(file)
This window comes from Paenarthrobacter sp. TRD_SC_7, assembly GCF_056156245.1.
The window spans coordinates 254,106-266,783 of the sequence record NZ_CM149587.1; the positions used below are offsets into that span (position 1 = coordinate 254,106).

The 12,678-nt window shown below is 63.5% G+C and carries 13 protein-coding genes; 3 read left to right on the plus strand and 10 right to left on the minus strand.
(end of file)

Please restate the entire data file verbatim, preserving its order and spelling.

This window comes from Paenarthrobacter sp. TRD_SC_7, assembly GCF_056156245.1.
The window spans coordinates 254,106-266,783 of the sequence record NZ_CM149587.1; the positions used below are offsets into that span (position 1 = coordinate 254,106).

The 12,678-nt window shown below is 63.5% G+C and carries 13 protein-coding genes; 3 read left to right on the plus strand and 10 right to left on the minus strand.